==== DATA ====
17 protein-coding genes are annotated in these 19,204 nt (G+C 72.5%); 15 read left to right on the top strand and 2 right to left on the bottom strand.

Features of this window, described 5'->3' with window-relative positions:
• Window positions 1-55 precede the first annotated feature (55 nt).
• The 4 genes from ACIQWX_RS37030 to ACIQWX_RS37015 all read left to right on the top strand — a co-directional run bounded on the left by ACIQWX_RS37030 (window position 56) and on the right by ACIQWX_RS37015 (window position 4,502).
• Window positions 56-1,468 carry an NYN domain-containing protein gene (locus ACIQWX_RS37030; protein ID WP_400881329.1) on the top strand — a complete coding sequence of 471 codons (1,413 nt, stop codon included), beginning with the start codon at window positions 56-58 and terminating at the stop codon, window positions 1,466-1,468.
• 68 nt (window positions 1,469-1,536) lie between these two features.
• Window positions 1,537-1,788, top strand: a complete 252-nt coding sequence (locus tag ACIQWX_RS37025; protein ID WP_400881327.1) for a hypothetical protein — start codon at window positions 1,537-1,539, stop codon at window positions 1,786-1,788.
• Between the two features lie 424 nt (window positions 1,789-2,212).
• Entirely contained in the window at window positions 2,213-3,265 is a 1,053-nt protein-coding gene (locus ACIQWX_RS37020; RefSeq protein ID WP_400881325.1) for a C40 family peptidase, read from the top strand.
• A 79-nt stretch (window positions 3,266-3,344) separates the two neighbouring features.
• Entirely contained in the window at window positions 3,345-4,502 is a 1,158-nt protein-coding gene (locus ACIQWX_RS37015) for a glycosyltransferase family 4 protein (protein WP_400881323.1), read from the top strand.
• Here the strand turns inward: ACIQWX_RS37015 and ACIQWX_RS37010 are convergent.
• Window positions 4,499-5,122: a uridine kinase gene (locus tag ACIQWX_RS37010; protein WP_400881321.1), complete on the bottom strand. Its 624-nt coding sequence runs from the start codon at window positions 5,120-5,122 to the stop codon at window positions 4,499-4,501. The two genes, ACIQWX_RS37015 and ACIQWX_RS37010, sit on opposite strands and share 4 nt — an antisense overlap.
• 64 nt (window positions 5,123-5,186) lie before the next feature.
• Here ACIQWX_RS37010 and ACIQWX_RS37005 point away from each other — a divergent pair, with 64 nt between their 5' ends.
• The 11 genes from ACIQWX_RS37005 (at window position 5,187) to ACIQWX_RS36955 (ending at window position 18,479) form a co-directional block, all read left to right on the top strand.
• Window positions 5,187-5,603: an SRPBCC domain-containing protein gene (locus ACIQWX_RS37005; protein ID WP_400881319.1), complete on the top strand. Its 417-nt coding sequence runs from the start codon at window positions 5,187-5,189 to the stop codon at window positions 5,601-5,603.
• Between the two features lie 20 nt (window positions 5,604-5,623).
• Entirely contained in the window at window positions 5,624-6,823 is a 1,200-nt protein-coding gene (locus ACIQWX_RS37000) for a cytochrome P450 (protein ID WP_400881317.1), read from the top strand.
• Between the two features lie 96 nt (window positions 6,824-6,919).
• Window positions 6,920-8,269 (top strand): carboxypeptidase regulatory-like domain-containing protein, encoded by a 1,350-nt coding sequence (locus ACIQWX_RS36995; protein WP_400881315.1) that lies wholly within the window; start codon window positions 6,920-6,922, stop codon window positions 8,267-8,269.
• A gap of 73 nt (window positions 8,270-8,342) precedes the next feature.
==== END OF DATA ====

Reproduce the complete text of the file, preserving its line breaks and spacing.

17 protein-coding genes are annotated in these 19,204 nt (G+C 72.5%); 15 read left to right on the top strand and 2 right to left on the bottom strand.

Features of this window, described 5'->3' with window-relative positions:
• Window positions 1-55 precede the first annotated feature (55 nt).
• The 4 genes from ACIQWX_RS37030 to ACIQWX_RS37015 all read left to right on the top strand — a co-directional run bounded on the left by ACIQWX_RS37030 (window position 56) and on the right by ACIQWX_RS37015 (window position 4,502).
• Window positions 56-1,468 carry an NYN domain-containing protein gene (locus ACIQWX_RS37030; protein ID WP_400881329.1) on the top strand — a complete coding sequence of 471 codons (1,413 nt, stop codon included), beginning with the start codon at window positions 56-58 and terminating at the stop codon, window positions 1,466-1,468.
• 68 nt (window positions 1,469-1,536) lie between these two features.
• Window positions 1,537-1,788, top strand: a complete 252-nt coding sequence (locus tag ACIQWX_RS37025; protein ID WP_400881327.1) for a hypothetical protein — start codon at window positions 1,537-1,539, stop codon at window positions 1,786-1,788.
• Between the two features lie 424 nt (window positions 1,789-2,212).
• Entirely contained in the window at window positions 2,213-3,265 is a 1,053-nt protein-coding gene (locus ACIQWX_RS37020; RefSeq protein ID WP_400881325.1) for a C40 family peptidase, read from the top strand.
• A 79-nt stretch (window positions 3,266-3,344) separates the two neighbouring features.
• Entirely contained in the window at window positions 3,345-4,502 is a 1,158-nt protein-coding gene (locus ACIQWX_RS37015) for a glycosyltransferase family 4 protein (protein WP_400881323.1), read from the top strand.
• Here the strand turns inward: ACIQWX_RS37015 and ACIQWX_RS37010 are convergent.
• Window positions 4,499-5,122: a uridine kinase gene (locus tag ACIQWX_RS37010; protein WP_400881321.1), complete on the bottom strand. Its 624-nt coding sequence runs from the start codon at window positions 5,120-5,122 to the stop codon at window positions 4,499-4,501. The two genes, ACIQWX_RS37015 and ACIQWX_RS37010, sit on opposite strands and share 4 nt — an antisense overlap.
• 64 nt (window positions 5,123-5,186) lie before the next feature.
• Here ACIQWX_RS37010 and ACIQWX_RS37005 point away from each other — a divergent pair, with 64 nt between their 5' ends.
• The 11 genes from ACIQWX_RS37005 (at window position 5,187) to ACIQWX_RS36955 (ending at window position 18,479) form a co-directional block, all read left to right on the top strand.
• Window positions 5,187-5,603: an SRPBCC domain-containing protein gene (locus ACIQWX_RS37005; protein ID WP_400881319.1), complete on the top strand. Its 417-nt coding sequence runs from the start codon at window positions 5,187-5,189 to the stop codon at window positions 5,601-5,603.
• Between the two features lie 20 nt (window positions 5,604-5,623).
• Entirely contained in the window at window positions 5,624-6,823 is a 1,200-nt protein-coding gene (locus ACIQWX_RS37000) for a cytochrome P450 (protein ID WP_400881317.1), read from the top strand.
• Between the two features lie 96 nt (window positions 6,824-6,919).
• Window positions 6,920-8,269 (top strand): carboxypeptidase regulatory-like domain-containing protein, encoded by a 1,350-nt coding sequence (locus ACIQWX_RS36995; protein WP_400881315.1) that lies wholly within the window; start codon window positions 6,920-6,922, stop codon window positions 8,267-8,269.
• A gap of 73 nt (window positions 8,270-8,342) precedes the next feature.